Typically we start out a story talking about how cool a truck is or how cool the build process was and the hurdles the owner and builders had to jump through to get it to feature status. We don't usually start off a story talking about how one person's life completely changed during the ownership of a truck, but that's what happened in this case. Oftentimes words like determination, commitment, and faith are not used in custom truck building-only implied. In the case of Justin London and this insane '04 Chevy Silverado, each of those words must be used when talking about a truck he named Becca.

Becca is also the name of his late girlfriend, Rebecca Hill of Palestine, Texas. Becca was beginning to enjoy the custom truck scene that Justin was so devoted to, and her interest went from spectator to participant. She picked up this Chevy truck in 2004 with aspirations of creating a totally trick ride, a ride that would compete with Justin's 'bagged S-10 at the time.

One afternoon when riding in Justin's Corvette, the couple was involved in a car accident that took Becca's life. She was 3 months pregnant with a girl they were going to name Kylie.

The tragic accident left Justin with a huge void to fill. After collecting himself, the thought of Becca's truck filled his mind. After buying the truck from Becca's mom, Justin had a truck that could serve as a rolling memorial to his girlfriend.

Two years and thousands of dollars later, Justin completed a truck he thought Becca would have been proud of. He felt a huge relief.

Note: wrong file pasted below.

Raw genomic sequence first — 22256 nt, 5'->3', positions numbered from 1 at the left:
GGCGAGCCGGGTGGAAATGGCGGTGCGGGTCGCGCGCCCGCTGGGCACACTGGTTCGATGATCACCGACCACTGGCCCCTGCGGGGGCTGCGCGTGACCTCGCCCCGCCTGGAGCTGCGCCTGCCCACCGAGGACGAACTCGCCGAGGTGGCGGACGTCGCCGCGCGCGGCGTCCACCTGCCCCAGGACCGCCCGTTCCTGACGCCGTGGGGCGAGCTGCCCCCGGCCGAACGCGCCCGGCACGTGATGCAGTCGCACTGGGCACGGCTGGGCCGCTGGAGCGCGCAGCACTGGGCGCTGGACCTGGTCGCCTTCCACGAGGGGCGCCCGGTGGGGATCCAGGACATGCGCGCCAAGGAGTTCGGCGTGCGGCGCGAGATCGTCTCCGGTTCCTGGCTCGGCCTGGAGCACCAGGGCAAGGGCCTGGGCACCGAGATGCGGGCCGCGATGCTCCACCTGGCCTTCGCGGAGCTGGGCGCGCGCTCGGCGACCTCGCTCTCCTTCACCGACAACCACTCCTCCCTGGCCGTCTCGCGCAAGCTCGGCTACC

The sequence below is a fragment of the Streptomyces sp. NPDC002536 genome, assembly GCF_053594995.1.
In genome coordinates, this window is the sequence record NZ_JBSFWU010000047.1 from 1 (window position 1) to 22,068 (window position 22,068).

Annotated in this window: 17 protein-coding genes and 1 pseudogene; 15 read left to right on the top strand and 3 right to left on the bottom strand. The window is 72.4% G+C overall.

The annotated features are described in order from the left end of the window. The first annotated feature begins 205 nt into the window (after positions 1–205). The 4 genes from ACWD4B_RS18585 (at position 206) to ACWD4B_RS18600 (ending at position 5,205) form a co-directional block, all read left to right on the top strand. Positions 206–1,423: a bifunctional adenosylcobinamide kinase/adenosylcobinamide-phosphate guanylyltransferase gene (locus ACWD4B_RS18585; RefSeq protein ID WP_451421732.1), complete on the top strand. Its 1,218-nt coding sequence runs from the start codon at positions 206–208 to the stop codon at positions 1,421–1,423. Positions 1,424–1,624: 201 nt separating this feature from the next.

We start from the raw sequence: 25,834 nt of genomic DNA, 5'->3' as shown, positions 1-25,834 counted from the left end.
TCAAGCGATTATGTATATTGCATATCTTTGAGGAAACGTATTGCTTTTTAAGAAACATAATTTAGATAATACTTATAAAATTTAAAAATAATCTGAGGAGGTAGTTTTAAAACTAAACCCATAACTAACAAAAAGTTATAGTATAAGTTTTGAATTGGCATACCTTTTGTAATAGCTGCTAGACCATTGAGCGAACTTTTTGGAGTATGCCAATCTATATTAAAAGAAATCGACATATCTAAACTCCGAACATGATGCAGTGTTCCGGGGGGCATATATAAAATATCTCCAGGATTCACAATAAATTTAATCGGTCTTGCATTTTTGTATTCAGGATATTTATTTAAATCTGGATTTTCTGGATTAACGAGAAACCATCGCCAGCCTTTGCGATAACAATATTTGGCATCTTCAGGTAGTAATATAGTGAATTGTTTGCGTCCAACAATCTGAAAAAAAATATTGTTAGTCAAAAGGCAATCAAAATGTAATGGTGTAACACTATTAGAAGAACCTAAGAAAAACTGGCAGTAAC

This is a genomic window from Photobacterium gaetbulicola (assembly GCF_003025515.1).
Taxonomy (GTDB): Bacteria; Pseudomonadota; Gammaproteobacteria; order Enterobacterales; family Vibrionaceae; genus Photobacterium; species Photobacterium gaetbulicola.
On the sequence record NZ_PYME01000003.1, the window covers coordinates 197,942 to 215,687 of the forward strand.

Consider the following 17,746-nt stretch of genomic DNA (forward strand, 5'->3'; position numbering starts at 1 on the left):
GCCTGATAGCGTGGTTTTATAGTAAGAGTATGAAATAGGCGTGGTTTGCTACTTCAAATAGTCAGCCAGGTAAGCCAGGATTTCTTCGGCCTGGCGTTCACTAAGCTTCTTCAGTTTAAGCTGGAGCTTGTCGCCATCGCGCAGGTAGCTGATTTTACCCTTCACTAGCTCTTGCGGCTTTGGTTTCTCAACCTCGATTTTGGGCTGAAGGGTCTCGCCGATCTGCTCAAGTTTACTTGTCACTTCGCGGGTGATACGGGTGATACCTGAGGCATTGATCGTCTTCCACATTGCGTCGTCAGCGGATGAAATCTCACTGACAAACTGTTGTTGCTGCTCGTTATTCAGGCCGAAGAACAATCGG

Like any truck build, it wasn't easy. But, with the help of several talented people, the project was finished.

Starting with the suspension, Justin and his buddies-Markus, Timmy, and John Boy-installed the Slam Specialties airbags between the custom A-arms up front, with nitrogen feeding the rubber bellows. It was always Becca's dream to have a truck that was as low as possible. In order to build a truck that would lay out uniquely, Justin delivered the truck to Russell McClendon of Palestine, Texas, for a custom back-half. Tracking down an IRS from a '95 Ford Thunderbird, the rear suspension was welded to the custom 2x3-inch box tubing that comprised the custom frame.

Slam Specialties 'bags wedged in between the rear arms allow the back end to lie on the Texas asphalt. Cutting into the standard cab and welding in the floor 3 inches higher put the now body-dropped rockers on the ground. Detail work-the painted rear end, stainless brake lines, and powder coating-ensures that the suspension looks as good as it performs. Stuffing each fender are huge Diamo 24-karat wheels measuring 24x10 inches, with Kumho 305/35R24 tires supplying the protection.